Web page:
In 1893, French missionaries from Reunion Island need the first coffees to Kenya. In the 1950s, the Agricultural Act (Swynnerton Plan) was passed, which aimed to intensify the development of agricultural practices. The plan was designed to improve cash crop production by local farmers, for example, by expanding markets and infrastructure, distributing appropriate inputs, and expanding fencing of landholdings. This resulted in an increase in small farm incomes from $5.2 million in 1955 to $14 million in 1964.
Since independence in 1963, Kenya has produced very high quality coffee of various varieties, thanks in part to continuous farmer education and intensive research. Coffees in Kenya are graded according to a size-based system: E are the so-called elephant beans, AA are the best coffees and larger beans, AB beans also achieve very good cup quality and are smaller than AA beans. The PB, which contain only one small beans instead of two beans. C usually comes after AB and has a rather less good cup quality. TT are smaller than C and also have lower density, so are lighter. T is the smallest size, often containing broken parts of the bean.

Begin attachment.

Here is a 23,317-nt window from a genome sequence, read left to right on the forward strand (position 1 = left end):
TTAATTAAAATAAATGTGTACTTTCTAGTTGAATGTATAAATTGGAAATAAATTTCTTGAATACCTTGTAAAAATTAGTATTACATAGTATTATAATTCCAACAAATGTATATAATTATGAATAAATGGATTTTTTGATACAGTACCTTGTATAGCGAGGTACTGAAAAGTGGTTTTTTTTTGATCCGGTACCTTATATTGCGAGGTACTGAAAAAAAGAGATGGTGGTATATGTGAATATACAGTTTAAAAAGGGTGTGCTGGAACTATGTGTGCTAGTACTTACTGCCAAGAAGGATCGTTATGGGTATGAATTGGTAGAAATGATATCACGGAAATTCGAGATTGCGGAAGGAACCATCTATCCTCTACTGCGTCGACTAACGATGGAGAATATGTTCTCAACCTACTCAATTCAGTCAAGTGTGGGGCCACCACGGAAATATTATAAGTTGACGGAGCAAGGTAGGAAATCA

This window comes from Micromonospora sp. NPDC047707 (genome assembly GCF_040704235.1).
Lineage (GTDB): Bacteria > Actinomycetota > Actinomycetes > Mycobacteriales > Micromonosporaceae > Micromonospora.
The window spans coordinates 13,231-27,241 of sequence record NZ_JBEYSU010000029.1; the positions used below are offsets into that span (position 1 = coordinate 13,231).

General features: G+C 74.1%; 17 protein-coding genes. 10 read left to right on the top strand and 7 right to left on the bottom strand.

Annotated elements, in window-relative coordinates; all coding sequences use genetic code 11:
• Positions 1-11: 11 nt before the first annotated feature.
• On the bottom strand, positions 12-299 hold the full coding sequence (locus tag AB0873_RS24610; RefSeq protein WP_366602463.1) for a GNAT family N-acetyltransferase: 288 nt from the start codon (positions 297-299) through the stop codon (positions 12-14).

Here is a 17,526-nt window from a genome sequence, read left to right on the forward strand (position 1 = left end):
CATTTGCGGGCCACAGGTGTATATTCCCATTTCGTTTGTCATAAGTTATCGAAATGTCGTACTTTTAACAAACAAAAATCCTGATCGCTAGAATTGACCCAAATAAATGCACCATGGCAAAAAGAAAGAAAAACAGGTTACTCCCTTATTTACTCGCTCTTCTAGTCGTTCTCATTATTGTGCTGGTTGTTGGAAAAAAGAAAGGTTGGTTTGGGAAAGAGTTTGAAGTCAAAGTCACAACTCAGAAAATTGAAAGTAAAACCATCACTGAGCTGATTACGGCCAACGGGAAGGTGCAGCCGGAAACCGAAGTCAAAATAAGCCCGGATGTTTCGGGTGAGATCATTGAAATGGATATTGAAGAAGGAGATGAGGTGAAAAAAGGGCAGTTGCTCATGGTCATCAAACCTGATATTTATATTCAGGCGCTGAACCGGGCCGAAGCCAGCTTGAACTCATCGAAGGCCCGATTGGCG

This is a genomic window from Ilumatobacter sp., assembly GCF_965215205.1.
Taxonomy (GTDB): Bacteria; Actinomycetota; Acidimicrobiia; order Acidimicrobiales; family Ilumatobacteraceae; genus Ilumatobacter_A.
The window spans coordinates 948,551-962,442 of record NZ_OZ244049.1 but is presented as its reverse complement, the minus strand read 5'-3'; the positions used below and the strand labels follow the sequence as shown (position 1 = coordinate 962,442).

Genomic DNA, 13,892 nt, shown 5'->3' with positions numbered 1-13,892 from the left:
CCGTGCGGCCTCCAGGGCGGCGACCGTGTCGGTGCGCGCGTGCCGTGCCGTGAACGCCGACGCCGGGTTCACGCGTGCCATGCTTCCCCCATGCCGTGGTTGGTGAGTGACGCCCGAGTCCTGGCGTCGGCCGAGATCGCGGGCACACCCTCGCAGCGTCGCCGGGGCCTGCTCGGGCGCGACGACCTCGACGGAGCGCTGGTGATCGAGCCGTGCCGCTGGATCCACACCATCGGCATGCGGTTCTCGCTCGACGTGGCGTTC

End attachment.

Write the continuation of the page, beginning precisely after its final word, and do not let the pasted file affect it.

Kenyan coffee is characterized by bright, complex and especially fruity notes, as well as a pleasant light sweetness and intense acidity.